What I learned was as bewildering as it was illuminating. More than seventy illnesses are classified as connective tissue diseases (the group is now known as autoimmune diseases), ranging from obscure ones like Sjögren's syndrome to more familiar illnesses such as rheumatoid arthritis, certain types of diabetes, and multiple sclerosis. Although the various connective tissue diseases affect millions of people—over two million in the United States for rheumatoid arthritis alone—these conditions are often unrecognized or misdiagnosed even by specialists. Many symptoms are qualitative and thus easily missed or dismissed, and symptom clusters change radically over time, some mysteriously vanishing altogether, others suddenly appearing. Different diseases also share symptoms. Sufferers often don't appear ill, making it tempting to label their complaints psychosomatic. No wonder that reaching a diagnosis may require years or decades.
Imagine that your skin gradually shrinks and hardens, as if spun too long on a dryer's high-heat setting. Everyday actions like getting dressed become a struggle. Your grip is feeble and your fingers stiff, making it difficult to grasp a doorknob or drawer pull. When you manage to open a drawer and take out a bra, you fight to pull the garment on and fasten it. This is life with scleroderma, where the connective tissue in your dermis—your skin—deteriorates, causing a loss of elasticity so great that your limbs eventually become immobilized as if confined in permanent casts.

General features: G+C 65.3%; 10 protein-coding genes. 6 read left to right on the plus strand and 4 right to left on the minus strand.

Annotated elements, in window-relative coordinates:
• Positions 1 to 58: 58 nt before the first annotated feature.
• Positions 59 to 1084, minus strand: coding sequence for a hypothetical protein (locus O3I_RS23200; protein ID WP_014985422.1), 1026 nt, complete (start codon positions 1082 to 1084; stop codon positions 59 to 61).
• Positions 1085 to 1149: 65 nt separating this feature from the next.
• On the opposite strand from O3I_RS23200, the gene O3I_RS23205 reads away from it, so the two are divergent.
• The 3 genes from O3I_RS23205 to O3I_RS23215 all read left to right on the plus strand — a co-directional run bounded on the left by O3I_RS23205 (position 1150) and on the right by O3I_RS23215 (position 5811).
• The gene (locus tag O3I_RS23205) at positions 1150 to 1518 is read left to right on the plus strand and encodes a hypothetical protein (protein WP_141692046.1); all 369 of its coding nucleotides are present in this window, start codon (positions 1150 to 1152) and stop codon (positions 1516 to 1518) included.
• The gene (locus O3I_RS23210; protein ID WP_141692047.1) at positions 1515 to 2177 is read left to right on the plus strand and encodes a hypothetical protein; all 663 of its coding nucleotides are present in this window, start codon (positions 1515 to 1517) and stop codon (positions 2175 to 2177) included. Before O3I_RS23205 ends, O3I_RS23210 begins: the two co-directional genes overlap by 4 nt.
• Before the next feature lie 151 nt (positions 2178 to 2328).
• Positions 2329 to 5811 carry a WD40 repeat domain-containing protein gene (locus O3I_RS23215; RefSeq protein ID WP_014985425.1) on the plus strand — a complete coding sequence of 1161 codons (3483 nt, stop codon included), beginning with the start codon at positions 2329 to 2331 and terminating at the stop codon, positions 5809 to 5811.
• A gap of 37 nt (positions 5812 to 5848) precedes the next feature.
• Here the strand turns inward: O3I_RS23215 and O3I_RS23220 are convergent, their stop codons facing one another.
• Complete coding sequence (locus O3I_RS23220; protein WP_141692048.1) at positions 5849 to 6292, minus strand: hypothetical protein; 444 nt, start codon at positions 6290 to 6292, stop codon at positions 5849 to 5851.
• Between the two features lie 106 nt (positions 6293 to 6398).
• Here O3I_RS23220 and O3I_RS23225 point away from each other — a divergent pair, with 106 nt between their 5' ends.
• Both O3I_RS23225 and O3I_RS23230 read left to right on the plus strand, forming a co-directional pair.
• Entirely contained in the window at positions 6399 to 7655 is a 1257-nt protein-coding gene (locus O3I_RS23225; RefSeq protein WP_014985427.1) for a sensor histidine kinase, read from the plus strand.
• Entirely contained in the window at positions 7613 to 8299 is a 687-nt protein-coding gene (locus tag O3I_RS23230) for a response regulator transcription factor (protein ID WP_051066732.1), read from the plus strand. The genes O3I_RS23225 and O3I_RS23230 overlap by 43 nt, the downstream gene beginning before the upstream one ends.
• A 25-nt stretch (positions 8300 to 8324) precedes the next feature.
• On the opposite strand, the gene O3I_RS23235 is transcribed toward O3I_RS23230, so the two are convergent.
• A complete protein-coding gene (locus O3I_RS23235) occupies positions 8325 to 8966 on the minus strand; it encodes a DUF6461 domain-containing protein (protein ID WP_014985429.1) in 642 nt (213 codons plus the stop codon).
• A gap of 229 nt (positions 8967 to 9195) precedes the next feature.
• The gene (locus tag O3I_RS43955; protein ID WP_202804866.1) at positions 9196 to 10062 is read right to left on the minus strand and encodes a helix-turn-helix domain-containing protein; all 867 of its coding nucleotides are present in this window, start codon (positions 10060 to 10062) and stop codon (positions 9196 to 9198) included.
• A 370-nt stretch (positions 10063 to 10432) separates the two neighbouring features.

Or suppose that you stand up to give a presentation and your mouth is so dry that you cannot speak. Even after you gulp water, your tongue makes flopping and clicking sounds, like a trout thrashing in a drying pool. The lining of your nose is perforated as if you've been snorting cocaine. Your eyes burn, your vagina is chronically dry. These are effects of Sjögren's syndrome, in which lymphocytes attack the moisture-producing glands of your mucous membranes, leaving the viscous surfaces that normally trap and eject harmful detritus and organisms as parched and useless as dry moats.
Or imagine that you wake in the night, drenched with sweat and shivering uncontrollably from a fever. Your muscles ache as if you've spent hours in physical labor; your joints swell and turn hot to the touch for no apparent reason; you are plagued by fatigue so profound you can barely function. The disease, like the nighttime fevers, comes and goes: some days you feel fine, other days you struggle just to get out of bed. This is systemic lupus erythematosus, known simply as lupus—"wolf" in Latin, for the characteristic pink facial rash thought to resemble a wolf's bite.